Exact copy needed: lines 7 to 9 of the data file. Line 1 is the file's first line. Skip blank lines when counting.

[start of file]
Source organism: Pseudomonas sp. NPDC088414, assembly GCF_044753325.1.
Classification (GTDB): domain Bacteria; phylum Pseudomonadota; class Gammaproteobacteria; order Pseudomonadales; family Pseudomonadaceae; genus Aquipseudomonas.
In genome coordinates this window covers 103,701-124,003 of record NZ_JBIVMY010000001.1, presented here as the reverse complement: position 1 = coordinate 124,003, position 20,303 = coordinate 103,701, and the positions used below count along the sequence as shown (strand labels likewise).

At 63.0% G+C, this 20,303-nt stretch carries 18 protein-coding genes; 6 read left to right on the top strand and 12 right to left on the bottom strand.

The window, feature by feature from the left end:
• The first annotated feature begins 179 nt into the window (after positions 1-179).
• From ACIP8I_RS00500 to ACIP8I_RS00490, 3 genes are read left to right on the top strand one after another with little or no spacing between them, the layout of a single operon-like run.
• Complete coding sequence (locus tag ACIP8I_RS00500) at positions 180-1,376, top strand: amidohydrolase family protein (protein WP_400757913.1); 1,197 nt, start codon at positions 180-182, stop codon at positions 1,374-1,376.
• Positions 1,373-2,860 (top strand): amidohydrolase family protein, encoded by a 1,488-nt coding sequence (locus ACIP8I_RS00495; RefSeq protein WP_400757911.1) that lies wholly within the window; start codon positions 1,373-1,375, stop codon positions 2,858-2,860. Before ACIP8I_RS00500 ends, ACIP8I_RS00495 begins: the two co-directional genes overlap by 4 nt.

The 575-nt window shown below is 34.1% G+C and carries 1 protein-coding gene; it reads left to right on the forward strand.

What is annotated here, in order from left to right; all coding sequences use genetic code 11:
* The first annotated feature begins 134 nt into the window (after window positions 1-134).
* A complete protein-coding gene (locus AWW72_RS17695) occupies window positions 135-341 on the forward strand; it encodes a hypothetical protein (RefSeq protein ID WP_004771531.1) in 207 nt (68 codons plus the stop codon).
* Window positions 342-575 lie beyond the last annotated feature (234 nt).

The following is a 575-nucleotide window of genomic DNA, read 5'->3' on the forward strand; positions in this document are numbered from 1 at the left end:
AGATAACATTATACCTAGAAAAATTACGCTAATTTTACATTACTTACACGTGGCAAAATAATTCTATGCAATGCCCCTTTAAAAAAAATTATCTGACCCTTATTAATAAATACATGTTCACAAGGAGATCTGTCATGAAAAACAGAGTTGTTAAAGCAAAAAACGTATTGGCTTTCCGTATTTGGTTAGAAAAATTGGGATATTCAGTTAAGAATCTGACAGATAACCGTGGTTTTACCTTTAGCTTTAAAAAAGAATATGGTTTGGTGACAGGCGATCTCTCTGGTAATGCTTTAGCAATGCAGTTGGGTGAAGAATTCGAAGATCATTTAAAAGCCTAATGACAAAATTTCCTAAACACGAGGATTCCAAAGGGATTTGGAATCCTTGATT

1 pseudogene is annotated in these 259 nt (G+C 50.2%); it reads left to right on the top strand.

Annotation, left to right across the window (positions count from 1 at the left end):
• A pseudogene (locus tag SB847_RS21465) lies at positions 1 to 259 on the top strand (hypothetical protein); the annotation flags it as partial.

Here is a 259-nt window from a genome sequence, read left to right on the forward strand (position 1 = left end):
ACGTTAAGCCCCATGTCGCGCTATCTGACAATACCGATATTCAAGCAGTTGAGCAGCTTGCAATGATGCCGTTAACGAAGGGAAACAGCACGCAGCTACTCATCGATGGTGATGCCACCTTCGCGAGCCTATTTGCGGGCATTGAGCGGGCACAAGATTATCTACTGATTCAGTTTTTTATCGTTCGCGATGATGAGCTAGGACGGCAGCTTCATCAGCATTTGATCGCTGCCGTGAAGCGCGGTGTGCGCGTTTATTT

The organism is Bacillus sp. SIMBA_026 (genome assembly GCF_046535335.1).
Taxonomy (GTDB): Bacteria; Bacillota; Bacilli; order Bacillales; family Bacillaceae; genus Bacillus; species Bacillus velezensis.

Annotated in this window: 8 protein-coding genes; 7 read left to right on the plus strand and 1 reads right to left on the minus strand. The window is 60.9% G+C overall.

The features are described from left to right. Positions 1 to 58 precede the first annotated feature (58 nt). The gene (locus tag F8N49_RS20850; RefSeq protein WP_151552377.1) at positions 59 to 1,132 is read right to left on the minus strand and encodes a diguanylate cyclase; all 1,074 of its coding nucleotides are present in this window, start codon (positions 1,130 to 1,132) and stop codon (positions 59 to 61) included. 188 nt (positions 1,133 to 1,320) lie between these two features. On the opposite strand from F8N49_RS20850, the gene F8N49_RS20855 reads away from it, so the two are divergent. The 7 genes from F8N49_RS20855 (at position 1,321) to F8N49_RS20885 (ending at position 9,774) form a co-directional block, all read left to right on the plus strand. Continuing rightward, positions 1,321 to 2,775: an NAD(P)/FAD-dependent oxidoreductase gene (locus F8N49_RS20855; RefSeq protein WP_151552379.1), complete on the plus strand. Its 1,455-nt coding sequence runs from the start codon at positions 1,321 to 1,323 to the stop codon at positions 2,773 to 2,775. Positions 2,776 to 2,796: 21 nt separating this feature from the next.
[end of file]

• From ACIP8I_RS00500 to ACIP8I_RS00490, 3 genes are read left to right on the top strand one after another with little or no spacing between them, the layout of a single operon-like run.
• Complete coding sequence (locus tag ACIP8I_RS00500) at positions 180-1,376, top strand: amidohydrolase family protein (protein WP_400757913.1); 1,197 nt, start codon at positions 180-182, stop codon at positions 1,374-1,376.
• Positions 1,373-2,860 (top strand): amidohydrolase family protein, encoded by a 1,488-nt coding sequence (locus ACIP8I_RS00495; RefSeq protein WP_400757911.1) that lies wholly within the window; start codon positions 1,373-1,375, stop codon positions 2,858-2,860. Before ACIP8I_RS00500 ends, ACIP8I_RS00495 begins: the two co-directional genes overlap by 4 nt.